VISTA Enterprise Network - Successful Implementation, World Class Support

Saturday, June 23, 2012

Classical Definition = Life, or Something Else?

A nudibranch and a sea squirt, both classically alive
More precisely, does the classical definition define all forms of life?

"The unexamined life is not worth living for a human being" (ho de anexetastos bios ou biôtos anthrôpôi — ὁ δὲ ἀνεξέταστος βίος οὐ βιωτὸς ἀνθρώπῳ), said Socrates, according to Plato in The Apology. Among the many reasons to live an examined life is that the greatest revelations usually await us in the things we take for granted, the things we do not examine.

Chief among those overconfident blind spots is our habit of framing the bounds of discussion and then letting that frame go unquestioned. This discussion of whether VISTA is a living system hinges on our definition of life, so let's put the spotlight on that.

Sure, VISTA may not fully fit the classical definition of life, but does that definition actually define life? Most biologists agree it does, more or less, but what does that really mean? It means it defines something they equate with life, but that's not the same as saying it actually defines life.

Could this definition be defining something else, something other than life per se? If so, what is it? What is so close to life that biologists would nearly universally confuse it with life?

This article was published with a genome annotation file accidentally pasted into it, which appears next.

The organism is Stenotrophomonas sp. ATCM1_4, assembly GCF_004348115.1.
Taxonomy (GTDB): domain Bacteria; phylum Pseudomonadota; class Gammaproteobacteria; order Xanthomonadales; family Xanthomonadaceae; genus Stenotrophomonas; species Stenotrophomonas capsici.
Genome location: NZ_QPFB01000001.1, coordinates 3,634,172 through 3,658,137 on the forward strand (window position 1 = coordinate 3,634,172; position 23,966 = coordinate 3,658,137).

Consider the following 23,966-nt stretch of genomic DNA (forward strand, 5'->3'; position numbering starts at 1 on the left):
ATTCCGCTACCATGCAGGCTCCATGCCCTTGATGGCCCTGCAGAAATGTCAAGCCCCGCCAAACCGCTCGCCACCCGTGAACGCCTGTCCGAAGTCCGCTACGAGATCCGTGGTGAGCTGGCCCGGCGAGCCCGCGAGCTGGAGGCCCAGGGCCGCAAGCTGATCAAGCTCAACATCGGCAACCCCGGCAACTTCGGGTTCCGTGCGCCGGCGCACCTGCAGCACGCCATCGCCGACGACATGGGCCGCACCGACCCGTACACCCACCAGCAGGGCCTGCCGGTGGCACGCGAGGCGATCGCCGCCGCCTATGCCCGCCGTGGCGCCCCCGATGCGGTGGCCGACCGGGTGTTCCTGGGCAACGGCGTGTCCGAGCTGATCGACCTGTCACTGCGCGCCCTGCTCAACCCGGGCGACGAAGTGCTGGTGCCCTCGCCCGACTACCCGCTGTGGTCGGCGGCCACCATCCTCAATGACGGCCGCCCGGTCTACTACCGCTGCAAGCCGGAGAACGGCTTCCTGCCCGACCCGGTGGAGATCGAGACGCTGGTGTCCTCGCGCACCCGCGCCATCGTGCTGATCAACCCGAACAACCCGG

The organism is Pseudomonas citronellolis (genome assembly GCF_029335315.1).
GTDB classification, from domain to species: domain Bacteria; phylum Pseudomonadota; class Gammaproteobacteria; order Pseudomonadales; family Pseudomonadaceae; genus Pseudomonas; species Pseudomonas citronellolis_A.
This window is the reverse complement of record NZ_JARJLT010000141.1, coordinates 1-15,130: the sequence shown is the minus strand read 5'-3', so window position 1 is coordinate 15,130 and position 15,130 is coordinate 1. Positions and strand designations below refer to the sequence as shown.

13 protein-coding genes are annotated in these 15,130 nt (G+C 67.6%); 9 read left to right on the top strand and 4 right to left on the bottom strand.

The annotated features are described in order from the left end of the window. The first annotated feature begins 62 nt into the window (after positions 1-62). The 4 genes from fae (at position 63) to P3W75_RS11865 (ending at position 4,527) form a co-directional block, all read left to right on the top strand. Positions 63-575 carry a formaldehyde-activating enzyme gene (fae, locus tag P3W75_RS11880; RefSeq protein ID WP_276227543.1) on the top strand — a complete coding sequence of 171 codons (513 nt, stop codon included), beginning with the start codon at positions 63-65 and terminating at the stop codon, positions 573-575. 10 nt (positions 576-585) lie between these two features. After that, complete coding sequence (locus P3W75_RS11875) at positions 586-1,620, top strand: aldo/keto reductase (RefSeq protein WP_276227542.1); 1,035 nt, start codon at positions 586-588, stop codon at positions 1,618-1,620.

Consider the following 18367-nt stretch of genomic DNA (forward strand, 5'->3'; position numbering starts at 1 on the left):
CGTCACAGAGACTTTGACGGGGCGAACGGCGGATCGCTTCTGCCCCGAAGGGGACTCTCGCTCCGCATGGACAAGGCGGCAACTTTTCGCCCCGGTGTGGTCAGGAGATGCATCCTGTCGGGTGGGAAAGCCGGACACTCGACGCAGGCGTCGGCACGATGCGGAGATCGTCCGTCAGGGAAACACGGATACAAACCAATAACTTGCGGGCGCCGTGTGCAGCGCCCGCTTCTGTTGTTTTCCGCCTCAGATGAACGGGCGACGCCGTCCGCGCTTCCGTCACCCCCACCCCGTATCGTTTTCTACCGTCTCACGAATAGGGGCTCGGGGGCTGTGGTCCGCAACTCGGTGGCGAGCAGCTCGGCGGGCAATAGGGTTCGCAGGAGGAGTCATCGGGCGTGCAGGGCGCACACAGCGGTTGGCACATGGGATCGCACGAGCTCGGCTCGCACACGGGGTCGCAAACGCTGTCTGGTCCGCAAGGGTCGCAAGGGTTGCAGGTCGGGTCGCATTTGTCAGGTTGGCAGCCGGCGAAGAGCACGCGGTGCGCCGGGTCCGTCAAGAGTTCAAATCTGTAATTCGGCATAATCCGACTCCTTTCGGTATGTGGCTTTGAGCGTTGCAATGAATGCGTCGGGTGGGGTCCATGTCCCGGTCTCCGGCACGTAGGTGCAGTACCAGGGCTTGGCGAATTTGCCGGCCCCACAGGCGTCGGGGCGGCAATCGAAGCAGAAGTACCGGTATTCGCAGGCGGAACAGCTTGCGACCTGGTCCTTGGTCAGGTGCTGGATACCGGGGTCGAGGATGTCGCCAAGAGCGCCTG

The wording of the definition - especially certain clauses - gives it away. What is made of cells, metabolizes food into energy, and reproduces? The definition even answers the question for us by using the answer as a synonym for life: an organism. This definition equates life with an organism. It cannnot conceive of non-organismic life, because it has bundled together multiple characteristics - some of which are different in kind from one another - into a single definition and then made an implicit assertion about the subject of the definition.

This definition has begged the question of what is life by offering a definition that only claims to define life. We can all see it defines an organism, and we assume a priori that an organism is the only form life can take.

Is it?

About the Photo

A nudibranch (Nembrotha lineolata, right) lays eggs in a spiral pattern on a sea squirt (Polycarpa aurata).

Nudibranchs are a kind of sea slug, marine gastropod mollusks in the family Polyceridae and class Gastropoda (which includes sea slugs, slugs, and snails). They are often spectacularly colorful, and their external gills rise from their backs like floral plumes.

Sea squirts are a kind of tunicate, immobile filter-feeding marine animals found in shallow waters throughout the world’s oceans. Tunicates preserve the original form and life-patterns of the earliest chordates; all vertebrates—including Homo sapiens—are descended from creatures much like tunicates. In their larval form, tunicates have a notochord, a stiff, spine-like rod that is the ancient predecessor of the spine. Tunicates lose their notochord by the time they reach adulthood, so we evolved from animals like them via neoteny—the retention of juvenile characteristics into adulthood.

Photo: Nick Hobgood
Source: Wikipedia


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